LONDON — A clutch of Britain’s top retailers and e-tailers are set to unveil Atterley.com, a fashion Web site that aims to fill a market niche and appeal to young professionals who’ve outgrown fast fashion on the high street.
The site, which will go live on Monday, is backed by a consortium of investors including former Tesco chief executive officer Sir Terry Leahy; The William Currie Group, an early investor in Asos.com, and Artemis Fund Managers.
Atterley.com is run by Asos veterans Sally-Anne Newson, whose title is ceo, and Jon Kamaluddin, executive chairman and one of the investors. Becky Leeson, Atterley’s creative director, has worked for Topshop and Asos.
Kamaluddin, previously chief financial officer and international director of Asos, has said he plans to take the Atterley business to revenues of 100 million pounds, or $154 million, by 2020. The company did not disclose its current sales, although Newson admitted during an interview here they were “small.”
Price points are similar to those of Swedish high street brand Cos, with a cotton denim shirtdress costing 48 pounds, or $74, and occasion dresses commanding up to 75 pounds, or $115. The focus is on chic wardrobe building blocks for work and weekend.
“The site is for style-conscious women who’ve graduated from high street fast fashion,” said Newson, who was most recently business development director for Asos. “She wants newness in her wardrobe, and something that feels aspirational with great fit and style.”
Newson said she hopes Atterley can occupy the “white space” between retailers such as Topshop and Zara on one end, and Sandro and Whistles on the other. “Cos is the only brand that’s currently playing that space,” she said.
Leeson said she has been leveraging her sourcing and factory contacts built up through nearly two decades on the high street to deliver quality clothing to time-poor women.
She is sourcing in the U.K., Europe and India and her fall 2015 lineup includes a gray wool suit with belted jacket and cropped trousers; a lace-trimmed white shirt; a print dress with a drawstring waist and high collar; a black leather shift dress with a judo-inspired belt, and coats made from shearling or a cashmere blend.
“I want the customer to open the wardrobe of Atterley clothing and know the pieces will work together. We’re offering really nice fabrics and silhouettes that are always wearable and not difficult,” she said.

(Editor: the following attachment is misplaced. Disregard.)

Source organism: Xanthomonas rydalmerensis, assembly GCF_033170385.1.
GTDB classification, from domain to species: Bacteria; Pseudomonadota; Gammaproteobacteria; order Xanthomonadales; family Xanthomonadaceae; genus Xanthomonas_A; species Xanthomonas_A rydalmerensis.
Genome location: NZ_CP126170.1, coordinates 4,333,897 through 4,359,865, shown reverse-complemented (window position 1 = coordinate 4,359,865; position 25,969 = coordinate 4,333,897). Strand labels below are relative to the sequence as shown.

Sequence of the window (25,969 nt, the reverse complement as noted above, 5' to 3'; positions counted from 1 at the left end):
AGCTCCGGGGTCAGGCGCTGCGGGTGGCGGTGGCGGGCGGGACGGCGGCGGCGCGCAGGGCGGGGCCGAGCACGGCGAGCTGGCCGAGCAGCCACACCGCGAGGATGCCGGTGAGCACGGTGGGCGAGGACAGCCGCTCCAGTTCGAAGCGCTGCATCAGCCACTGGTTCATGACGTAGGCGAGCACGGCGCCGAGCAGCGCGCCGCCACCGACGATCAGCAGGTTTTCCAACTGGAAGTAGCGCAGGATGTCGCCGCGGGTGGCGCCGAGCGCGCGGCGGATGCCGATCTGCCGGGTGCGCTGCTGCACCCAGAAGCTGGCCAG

Atterley was founded as Atterley Road in 2011 by Katie Starmer-Smith, who’d worked as a designer for the British brand Jigsaw, and Edward David, whose background was in financial services. It originally offered a collection of contemporary, accessible Scandinavian labels such as Day Birger Et Mikkelsen, and generated more than 2 million pounds, or $3.1 million, in sales in the first 12 months. But building a site on the back of a variety of brands, many of them little-known, proved to be a challenge, and last year, the company secured 2 million pounds in funding from the consortium.
The founders are now minority shareholders, with the new investors holding a majority stake.
“It’s very hard to build loyalty with other people’s brands,” said Newson of the decision to focus on the in-house label. She said the new name Atterley reflects the focus on one collection rather than a “street of brands.” The site will continue to carry specialist names such as Seafolly swimwear.
The aim is for the site to consist of 80 to 90 percent own-brand products. Leeson said once clothing is up and running, the plan is to build up footwear and bags.
Content is fully shoppable, and the site aims to show the customer various ways to wear one item, style what she’s already put in her basket, and demonstrate how the clothes can fit a variety of lifestyles. “Today, customers want you to be more than a shop,” Newson said.
She added that the new management has tried to remain faithful to Starmer-Smith’s vision of providing an aspirational wardrobe to women over 30. “The vision hasn’t changed, but how we deliver that vision has,” she said.